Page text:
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Old 06-06-2010, 17:41
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Default Stick Float question

Hi,
I'm planning my new season assault on a small river. I have been trying to float-fish as much as I can, as I enjoy it, am absolutely **** at it & want to improve. The river varies between maybe 20 -30 yards wide, is usually (in the summer) slow to very slow moving. Depths vary from maybe 7 or 8 feet max up to 3 or 4 in the swims I am targeting. Target species are mainly roach & chub, but outside possibility of a barbel.

My main attack will be stick-float. I used this last year to negligible effect – basically due to my lack of ability but I did have some success.

My question is related to the maximum distance (from the bank) that it is sensible to try to cast / fish the stick as opposed the waggler. I think maybe I was trying to fish it too far out & consequently mullering the presentation up. I have read all of Mark Wintle’s excellent articles on trotting but can’t seem to find a guide – I know I should be able to tell intuitively but it’s not always easy as teh conditions ( flow etc.) change.

Many thanks for any help.
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Old 06-06-2010, 18:01
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It's probably best to keep to about 10 yards out max until you gain more experience, and that's in good conditions ie. a wind blowing off your back. At that range you can control the float and feed by hand rather than using a catapult. Casting underhand helps.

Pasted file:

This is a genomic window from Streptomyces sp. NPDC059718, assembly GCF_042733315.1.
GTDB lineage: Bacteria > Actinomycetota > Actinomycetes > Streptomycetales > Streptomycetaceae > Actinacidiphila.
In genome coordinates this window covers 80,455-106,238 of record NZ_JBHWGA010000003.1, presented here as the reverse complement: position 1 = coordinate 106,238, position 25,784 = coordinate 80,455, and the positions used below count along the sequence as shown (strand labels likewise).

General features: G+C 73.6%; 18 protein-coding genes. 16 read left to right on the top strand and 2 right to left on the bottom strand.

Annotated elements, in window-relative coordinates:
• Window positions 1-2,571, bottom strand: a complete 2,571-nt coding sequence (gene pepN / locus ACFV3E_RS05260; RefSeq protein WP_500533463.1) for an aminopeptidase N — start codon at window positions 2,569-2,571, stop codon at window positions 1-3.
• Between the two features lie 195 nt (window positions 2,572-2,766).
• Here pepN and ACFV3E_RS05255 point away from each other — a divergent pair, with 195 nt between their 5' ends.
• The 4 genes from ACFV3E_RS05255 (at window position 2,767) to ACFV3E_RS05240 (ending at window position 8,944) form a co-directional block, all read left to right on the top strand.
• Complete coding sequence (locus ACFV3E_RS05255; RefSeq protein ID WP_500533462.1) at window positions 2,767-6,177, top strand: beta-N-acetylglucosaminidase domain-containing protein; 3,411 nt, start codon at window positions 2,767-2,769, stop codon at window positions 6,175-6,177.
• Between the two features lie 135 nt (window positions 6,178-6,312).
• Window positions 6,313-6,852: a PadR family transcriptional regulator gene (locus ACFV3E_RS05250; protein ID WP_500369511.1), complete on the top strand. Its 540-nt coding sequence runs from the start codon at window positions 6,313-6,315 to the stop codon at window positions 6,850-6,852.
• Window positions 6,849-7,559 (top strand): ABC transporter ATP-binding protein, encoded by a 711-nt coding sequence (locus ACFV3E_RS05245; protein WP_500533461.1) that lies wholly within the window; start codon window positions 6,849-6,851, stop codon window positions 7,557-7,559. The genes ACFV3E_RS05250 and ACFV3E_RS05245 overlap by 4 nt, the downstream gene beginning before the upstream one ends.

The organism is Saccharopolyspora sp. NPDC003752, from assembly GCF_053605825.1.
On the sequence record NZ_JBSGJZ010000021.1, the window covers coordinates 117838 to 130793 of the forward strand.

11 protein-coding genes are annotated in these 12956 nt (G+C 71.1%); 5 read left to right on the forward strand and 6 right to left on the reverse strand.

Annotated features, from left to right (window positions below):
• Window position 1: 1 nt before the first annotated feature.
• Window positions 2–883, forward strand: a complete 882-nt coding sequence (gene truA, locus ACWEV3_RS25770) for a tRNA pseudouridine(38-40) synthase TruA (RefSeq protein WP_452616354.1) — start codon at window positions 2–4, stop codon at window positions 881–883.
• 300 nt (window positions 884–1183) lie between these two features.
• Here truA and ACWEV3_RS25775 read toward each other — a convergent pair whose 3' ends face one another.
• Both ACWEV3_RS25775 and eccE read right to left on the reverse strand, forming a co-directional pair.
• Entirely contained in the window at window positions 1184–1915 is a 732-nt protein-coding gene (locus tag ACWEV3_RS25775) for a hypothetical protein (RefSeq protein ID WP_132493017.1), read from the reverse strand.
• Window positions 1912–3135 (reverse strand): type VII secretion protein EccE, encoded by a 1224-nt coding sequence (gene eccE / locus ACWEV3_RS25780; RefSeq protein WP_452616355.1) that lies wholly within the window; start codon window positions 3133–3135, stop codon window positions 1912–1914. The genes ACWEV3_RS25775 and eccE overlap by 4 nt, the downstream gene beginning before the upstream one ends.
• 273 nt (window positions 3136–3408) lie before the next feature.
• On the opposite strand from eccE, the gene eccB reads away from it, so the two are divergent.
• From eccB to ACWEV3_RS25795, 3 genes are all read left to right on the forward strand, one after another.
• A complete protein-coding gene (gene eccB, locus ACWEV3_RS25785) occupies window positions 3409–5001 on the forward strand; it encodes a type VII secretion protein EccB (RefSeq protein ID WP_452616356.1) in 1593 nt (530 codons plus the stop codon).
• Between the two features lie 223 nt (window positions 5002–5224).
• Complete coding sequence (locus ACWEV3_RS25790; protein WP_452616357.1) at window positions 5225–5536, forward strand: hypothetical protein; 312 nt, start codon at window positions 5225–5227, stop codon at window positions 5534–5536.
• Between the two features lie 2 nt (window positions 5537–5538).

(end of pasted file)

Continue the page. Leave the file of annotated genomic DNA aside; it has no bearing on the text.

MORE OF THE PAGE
One factor than also helps is that the emphasis nowadays is on on relatively strong lines but the stick float really does work best, especially if you're learning, with 2lb main line and small shot. A 4 no. 4 stick shotted with no. 8 and 10 shot will provide very delicate presentation at which point (coupled with regular light feeding, it can work well.
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Old 06-06-2010, 18:39
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Hi Mark,

Many thanks for the reply.

I’ve been using 4lb line with 2.6lb hook-link up until now, to cope with the chub & some reasonably snaggy swims. I also hooked some sort of underwater missile which I couldn’t slow down at all.

I wonder if maybe 2lb may be too light, but I’ll spool up with it & give it a go – certainly the drag on the float will be less. I was certainly trying too far out before ( far bank) – I’ll try this with the waggler.

Regarding light feeding – maybe 20-30 maggots / casters a cast?
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Old 06-06-2010, 19:30
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Your 4lb line shouldn't be a problem at the distance Mark said. Make sure your line is greased well, conditions as Mark said, will always play a part in presentation, and as you come to terms with stick float fishing, you will learn when to make adjustment.
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Old 07-06-2010, 22:24